The danger of a single narrow narrative for civil rights policy or legislation such as Title IX and suffrage expansion is that it diminishes the power that it can hold for millions of individuals.
Last year on July 26th, a major political party officially nominated a woman as their presidential candidate for the first time. Hillary Clinton, dressed in all white (a nod to the suffrage movement), accepted the nomination and made history. Accepting the nomination was far from the first step in women’s liberation. Rather it was a celebration of a long and calculated movement of determined women. And then the 2016 election happened.
Clinton’s nod to the suffragettes was a reminder of the history, pain, and work they put into passing the 19th amendment that must not be forgotten or glazed over as simply ”the right to vote”. Similar to Title IX being seen as the “sports law”, the 19th amendment and the Education Amendments Act had broader goals for women and for society. Both laws represent so much more than they appear and learning more about their purpose and true intent can help lead us to further progress towards women’s equality.
In 1848, the suffrage movement began with Elizabeth Cady Stanton and Lucretia Mott organizing the Seneca Falls Convention, inspired by their trip to an Anti-Slavery Convention. This was a coming together and a call for all women’s civil rights, even beyond voting. The official document, the Declaration of Sentiments, called for expansion and recognition of equal rights to women, including suffrage. Modeled after the Declaration of Independences, it shares qualities of the Equal Rights Amendment. The document stated that a woman was man’s equal, called for expansion of educational opportunities, and inclusion of women to all career fields. Ironically, during the convention, women’s suffrage was the only resolve that was not unanimously passed.
In the context of the legislative process and societal norms, activists and suffragettes used the energy from this convention as a catalyst to lobby states to ratify a woman’s right to vote, which was a significant step in women’s emancipation. Twenty-one states had ratified this policy before the federal government passed the 19th Amendment for women’s suffrage in 1920. The 19th Amendment simply says: “the right of citizens of the United States to vote shall not be denied or abridged by the United States or by any state on account of sex. Congress shall have power to enforce this article by appropriate legislation.”
Though its meaning clear, this amendment did not allow for all women to vote. It wasn’t until 1947 that Native American women got the right to vote, in 1952 the policy began including Asian women, and finally, in 1965, the Voting Rights Act gave Black women the right vote.
As Evette Dionne noted in her piece “Women’s Suffrage Leaders Left Out Black Women” for Teen Vogue, “Black women publicly fought for their right to vote, and often. In her 1867 speech at the American Equal Rights Association, Sojourner Truth argued that giving black men the right to vote without affording black women the same right only promoted black men's dominance.” Acknowledging the full story and history of the 19th Amendment helps us see how much we have to do to achieve racial and gender justice collectively.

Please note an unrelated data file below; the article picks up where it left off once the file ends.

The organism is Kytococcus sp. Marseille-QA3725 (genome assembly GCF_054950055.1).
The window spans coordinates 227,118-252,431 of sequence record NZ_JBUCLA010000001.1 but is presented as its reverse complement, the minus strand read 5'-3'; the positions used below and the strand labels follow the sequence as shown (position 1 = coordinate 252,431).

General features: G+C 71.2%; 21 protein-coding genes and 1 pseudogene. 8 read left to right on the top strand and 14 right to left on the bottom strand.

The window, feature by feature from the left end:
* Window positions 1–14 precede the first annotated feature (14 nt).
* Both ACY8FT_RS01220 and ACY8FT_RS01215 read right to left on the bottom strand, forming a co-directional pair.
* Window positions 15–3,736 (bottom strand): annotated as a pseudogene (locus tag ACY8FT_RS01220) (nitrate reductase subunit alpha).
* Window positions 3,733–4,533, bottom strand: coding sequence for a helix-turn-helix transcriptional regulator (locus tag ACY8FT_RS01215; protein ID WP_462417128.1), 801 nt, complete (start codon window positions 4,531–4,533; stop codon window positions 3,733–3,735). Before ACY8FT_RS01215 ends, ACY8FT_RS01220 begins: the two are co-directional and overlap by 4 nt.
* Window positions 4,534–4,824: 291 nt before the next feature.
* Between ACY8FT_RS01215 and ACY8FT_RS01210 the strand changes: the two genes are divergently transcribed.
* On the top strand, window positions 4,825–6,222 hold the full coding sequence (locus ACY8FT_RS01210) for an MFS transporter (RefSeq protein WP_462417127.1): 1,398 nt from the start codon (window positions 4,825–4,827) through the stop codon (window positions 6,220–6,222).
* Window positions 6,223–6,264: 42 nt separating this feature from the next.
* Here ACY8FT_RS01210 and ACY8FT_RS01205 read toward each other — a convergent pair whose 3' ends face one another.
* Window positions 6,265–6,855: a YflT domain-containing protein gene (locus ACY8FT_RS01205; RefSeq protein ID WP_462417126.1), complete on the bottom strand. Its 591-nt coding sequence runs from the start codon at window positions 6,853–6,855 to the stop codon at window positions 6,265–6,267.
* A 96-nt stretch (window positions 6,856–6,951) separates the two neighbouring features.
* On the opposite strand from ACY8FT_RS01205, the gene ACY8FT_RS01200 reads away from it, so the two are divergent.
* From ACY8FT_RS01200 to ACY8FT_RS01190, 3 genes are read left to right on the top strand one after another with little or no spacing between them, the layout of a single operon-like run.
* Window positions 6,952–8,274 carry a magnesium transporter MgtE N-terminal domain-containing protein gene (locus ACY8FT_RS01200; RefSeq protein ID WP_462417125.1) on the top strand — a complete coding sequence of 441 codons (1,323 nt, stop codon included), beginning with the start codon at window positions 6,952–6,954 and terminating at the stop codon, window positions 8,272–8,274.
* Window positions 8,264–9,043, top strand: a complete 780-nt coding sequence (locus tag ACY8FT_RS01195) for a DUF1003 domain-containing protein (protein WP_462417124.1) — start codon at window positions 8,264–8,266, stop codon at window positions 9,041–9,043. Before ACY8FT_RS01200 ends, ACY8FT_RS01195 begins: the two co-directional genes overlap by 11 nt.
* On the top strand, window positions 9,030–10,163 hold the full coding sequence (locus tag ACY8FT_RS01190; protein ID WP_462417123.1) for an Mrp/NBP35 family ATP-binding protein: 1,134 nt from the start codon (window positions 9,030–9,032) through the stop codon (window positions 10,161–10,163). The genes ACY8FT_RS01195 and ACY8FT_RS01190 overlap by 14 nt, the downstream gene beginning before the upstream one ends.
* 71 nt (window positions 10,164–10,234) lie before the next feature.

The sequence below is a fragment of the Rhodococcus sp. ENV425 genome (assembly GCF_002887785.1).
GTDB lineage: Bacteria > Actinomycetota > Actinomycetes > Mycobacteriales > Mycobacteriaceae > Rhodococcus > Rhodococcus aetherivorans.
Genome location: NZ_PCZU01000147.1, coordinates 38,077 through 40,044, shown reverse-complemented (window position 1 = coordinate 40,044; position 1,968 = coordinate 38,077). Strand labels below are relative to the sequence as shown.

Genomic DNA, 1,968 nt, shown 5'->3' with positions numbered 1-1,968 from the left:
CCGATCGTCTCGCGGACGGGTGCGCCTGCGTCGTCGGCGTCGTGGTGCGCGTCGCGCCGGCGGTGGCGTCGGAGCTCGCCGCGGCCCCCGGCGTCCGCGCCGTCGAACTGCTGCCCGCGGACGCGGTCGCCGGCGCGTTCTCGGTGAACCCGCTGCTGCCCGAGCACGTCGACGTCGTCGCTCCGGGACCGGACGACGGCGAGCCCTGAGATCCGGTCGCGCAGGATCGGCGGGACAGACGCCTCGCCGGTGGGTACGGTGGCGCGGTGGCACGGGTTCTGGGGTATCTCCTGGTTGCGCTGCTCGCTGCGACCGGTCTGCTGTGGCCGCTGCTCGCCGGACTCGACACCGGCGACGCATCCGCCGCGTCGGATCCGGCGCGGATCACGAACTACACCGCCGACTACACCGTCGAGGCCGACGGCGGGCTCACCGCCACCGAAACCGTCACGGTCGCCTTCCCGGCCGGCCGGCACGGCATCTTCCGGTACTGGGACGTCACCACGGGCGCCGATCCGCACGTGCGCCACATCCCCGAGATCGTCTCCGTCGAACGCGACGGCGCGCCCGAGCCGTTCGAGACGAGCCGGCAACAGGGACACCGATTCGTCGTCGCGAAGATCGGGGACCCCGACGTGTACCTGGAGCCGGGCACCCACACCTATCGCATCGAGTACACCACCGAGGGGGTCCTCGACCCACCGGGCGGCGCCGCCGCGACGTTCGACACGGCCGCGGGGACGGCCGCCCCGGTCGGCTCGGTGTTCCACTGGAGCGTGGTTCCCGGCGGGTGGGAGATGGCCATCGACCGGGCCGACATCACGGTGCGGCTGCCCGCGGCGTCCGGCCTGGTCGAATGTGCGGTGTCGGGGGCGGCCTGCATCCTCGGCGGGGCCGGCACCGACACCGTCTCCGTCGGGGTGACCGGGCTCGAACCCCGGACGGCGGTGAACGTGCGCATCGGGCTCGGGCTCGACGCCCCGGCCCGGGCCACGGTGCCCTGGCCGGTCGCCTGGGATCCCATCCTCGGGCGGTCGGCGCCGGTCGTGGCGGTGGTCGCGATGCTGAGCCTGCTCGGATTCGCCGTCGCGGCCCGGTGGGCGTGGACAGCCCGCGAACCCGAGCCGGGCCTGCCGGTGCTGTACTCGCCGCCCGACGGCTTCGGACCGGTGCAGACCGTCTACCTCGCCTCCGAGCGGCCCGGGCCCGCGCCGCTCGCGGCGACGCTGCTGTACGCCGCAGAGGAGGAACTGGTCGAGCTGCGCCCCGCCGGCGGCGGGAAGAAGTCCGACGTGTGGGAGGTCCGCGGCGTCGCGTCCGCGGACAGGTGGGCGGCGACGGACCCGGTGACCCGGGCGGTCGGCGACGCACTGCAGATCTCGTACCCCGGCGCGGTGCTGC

Much like the 19th Amendment and voting, Title IX of the Education Amendments Act, goes beyond the sports label that it has been given. Passed in 1972, Title IX prohibits sex based discrimination in educational settings. While this expanded opportunities for athletics, it also prohibits discrimination against pregnant/parenting students, transgender and gender non-conforming individuals, sexual harassment, and inequitable access to science, technology, engineering, and math (STEM) programs and resources.
In June, Title IX celebrated its 45th anniversary, but only a few years ago did the U.S. Office for Civil Rights (OCR) focus on the STEM pillar or respond to the pleas of rape victims speaking up on college campuses. Finally, OCR is providing definitive instructions on how to apply Title IX to prosecute and end sexual assault in educational institutions. We must mobilize resources in support of all of the areas in which Title IX was intended.
Equitable funding for women in schools through congressional legislation is much easier to implement than a constitutional amendment on equal rights for women. But the connections between the Declaration of Sentiments, Equal Rights Amendment, the 19th Amendment, Title IX, and Education Amendments Act can all be tangibly strung together by a movement with a clearly focused purpose; full equality and recognition of women in society.
In recognizing this history, we must expand the use of our language around Title IX and the 19th Amendment to open the door for institutional and policy change that women in the suffrage movement identified 160 years ago as their end goal. Beyond wearing white, let’s think of what might we all do to bring a movement for equal rights to fruition including protecting voting rights, particularly for communities of color. In 2020, perhaps a woman President will be able to channel Alice Paul’s spirit to get the final ratification of the Equal Rights Amendment pushed through after 93 years of waiting for our due.
Tuti Scott, philanthropy consultant and coach, was co-CEO of the Women's Sports Foundation. She is a second wave intersectional feminist and lifelong point guard and will play in any game that has gender equality as a goal.
Jessica Avery works as the social media coordinator for Imagine Philanthropy. Having studied politics and gender studies at Mount Holyoke College, Jessica works on policy issues surrounding education, the environment, and women's rights and is a proud intersectional millennial feminist.